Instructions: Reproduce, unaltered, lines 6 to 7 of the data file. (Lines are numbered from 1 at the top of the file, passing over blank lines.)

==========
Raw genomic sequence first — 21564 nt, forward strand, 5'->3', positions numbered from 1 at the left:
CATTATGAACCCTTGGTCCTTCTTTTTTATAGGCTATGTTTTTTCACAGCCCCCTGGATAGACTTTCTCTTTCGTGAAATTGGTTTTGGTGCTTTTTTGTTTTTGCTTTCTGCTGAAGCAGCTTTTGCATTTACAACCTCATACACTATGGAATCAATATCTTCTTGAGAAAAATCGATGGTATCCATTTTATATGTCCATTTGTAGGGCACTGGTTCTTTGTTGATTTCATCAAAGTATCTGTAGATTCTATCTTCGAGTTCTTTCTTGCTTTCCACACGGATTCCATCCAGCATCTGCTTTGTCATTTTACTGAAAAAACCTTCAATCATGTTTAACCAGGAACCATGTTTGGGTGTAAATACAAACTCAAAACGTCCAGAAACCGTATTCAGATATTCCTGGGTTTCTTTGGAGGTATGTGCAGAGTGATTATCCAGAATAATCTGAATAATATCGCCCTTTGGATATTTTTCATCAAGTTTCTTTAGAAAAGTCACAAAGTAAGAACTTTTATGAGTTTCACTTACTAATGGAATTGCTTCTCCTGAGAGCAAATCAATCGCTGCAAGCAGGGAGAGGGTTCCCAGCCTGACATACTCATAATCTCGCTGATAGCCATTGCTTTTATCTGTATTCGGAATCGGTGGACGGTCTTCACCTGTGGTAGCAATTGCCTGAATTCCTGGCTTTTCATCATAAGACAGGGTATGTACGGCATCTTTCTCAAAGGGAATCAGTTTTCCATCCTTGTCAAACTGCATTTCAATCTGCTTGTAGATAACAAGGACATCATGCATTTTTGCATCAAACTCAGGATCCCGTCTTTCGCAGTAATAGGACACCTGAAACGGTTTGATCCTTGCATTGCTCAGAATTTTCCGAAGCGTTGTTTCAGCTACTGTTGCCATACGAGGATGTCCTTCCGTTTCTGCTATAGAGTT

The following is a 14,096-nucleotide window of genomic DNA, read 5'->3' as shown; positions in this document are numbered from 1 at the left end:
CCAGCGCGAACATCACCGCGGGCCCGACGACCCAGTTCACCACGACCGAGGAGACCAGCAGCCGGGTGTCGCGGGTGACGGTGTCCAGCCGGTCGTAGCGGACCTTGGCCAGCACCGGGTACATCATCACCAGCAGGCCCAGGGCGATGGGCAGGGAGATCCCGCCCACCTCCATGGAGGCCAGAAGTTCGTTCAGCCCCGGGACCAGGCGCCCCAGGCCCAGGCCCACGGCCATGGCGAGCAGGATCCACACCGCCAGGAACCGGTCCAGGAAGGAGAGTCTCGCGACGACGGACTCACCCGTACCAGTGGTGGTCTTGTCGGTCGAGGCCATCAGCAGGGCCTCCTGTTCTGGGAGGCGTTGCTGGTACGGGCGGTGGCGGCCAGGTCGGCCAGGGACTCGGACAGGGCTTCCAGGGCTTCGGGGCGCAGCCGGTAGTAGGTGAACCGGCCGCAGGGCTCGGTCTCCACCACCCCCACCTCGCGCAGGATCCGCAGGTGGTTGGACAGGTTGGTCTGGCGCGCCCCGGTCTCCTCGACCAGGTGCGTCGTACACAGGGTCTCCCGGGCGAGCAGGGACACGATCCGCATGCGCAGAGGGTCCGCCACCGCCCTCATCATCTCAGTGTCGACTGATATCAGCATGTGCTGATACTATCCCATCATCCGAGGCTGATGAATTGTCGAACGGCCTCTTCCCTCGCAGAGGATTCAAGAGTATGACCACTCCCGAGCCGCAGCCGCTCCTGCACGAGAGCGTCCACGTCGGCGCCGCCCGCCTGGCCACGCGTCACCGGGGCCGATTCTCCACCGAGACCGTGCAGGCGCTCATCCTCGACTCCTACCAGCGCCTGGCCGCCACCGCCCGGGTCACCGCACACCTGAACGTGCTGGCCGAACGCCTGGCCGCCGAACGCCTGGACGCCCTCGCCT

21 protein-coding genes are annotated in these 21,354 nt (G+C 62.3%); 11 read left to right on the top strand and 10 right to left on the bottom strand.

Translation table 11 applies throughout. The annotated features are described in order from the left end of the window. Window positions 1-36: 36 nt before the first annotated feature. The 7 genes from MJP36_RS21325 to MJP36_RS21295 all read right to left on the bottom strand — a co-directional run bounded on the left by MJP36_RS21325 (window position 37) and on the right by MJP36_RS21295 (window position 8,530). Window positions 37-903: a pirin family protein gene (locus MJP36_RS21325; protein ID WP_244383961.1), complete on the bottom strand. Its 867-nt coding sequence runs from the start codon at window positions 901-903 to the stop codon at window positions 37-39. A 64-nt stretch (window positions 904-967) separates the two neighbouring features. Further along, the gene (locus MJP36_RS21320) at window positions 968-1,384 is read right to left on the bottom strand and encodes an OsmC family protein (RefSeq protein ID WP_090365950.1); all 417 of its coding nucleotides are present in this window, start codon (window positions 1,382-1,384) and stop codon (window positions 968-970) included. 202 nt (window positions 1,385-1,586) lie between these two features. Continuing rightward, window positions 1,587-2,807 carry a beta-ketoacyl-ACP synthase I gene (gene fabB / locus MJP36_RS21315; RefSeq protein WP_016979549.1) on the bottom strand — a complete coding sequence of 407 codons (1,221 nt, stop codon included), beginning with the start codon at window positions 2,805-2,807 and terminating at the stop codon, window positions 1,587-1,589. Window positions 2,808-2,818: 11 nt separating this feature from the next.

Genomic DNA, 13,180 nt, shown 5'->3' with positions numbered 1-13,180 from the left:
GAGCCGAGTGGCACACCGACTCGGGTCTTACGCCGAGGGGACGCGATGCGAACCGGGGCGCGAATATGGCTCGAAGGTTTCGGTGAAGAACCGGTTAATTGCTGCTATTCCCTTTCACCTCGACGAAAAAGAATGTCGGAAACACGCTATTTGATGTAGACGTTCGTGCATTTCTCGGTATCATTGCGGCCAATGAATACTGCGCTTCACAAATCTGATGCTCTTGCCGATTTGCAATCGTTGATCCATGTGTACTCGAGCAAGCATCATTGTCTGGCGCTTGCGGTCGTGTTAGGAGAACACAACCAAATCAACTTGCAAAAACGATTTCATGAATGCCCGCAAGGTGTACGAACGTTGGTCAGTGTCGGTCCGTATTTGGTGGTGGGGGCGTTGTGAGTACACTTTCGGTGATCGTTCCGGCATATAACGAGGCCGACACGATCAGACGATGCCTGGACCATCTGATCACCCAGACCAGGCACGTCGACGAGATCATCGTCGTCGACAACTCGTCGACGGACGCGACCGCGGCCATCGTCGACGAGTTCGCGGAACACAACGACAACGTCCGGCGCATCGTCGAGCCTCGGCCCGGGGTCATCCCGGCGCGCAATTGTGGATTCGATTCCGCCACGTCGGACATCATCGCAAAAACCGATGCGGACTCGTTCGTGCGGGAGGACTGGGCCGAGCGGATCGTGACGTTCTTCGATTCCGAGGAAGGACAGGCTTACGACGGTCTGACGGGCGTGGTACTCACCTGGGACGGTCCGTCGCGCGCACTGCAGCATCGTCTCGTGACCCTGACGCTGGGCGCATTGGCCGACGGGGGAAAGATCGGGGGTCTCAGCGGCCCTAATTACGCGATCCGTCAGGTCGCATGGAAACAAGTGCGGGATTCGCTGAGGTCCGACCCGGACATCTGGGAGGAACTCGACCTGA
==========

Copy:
Translation table 11 applies throughout. The annotated features are described in order from the left end of the window. Window positions 1-36: 36 nt before the first annotated feature. The 7 genes from MJP36_RS21325 to MJP36_RS21295 all read right to left on the bottom strand — a co-directional run bounded on the left by MJP36_RS21325 (window position 37) and on the right by MJP36_RS21295 (window position 8,530). Window positions 37-903: a pirin family protein gene (locus MJP36_RS21325; protein ID WP_244383961.1), complete on the bottom strand. Its 867-nt coding sequence runs from the start codon at window positions 901-903 to the stop codon at window positions 37-39. A 64-nt stretch (window positions 904-967) separates the two neighbouring features. Further along, the gene (locus MJP36_RS21320) at window positions 968-1,384 is read right to left on the bottom strand and encodes an OsmC family protein (RefSeq protein ID WP_090365950.1); all 417 of its coding nucleotides are present in this window, start codon (window positions 1,382-1,384) and stop codon (window positions 968-970) included. 202 nt (window positions 1,385-1,586) lie between these two features. Continuing rightward, window positions 1,587-2,807 carry a beta-ketoacyl-ACP synthase I gene (gene fabB / locus MJP36_RS21315; RefSeq protein WP_016979549.1) on the bottom strand — a complete coding sequence of 407 codons (1,221 nt, stop codon included), beginning with the start codon at window positions 2,805-2,807 and terminating at the stop codon, window positions 1,587-1,589. Window positions 2,808-2,818: 11 nt separating this feature from the next.

Genomic DNA, 13,180 nt, shown 5'->3' with positions numbered 1-13,180 from the left: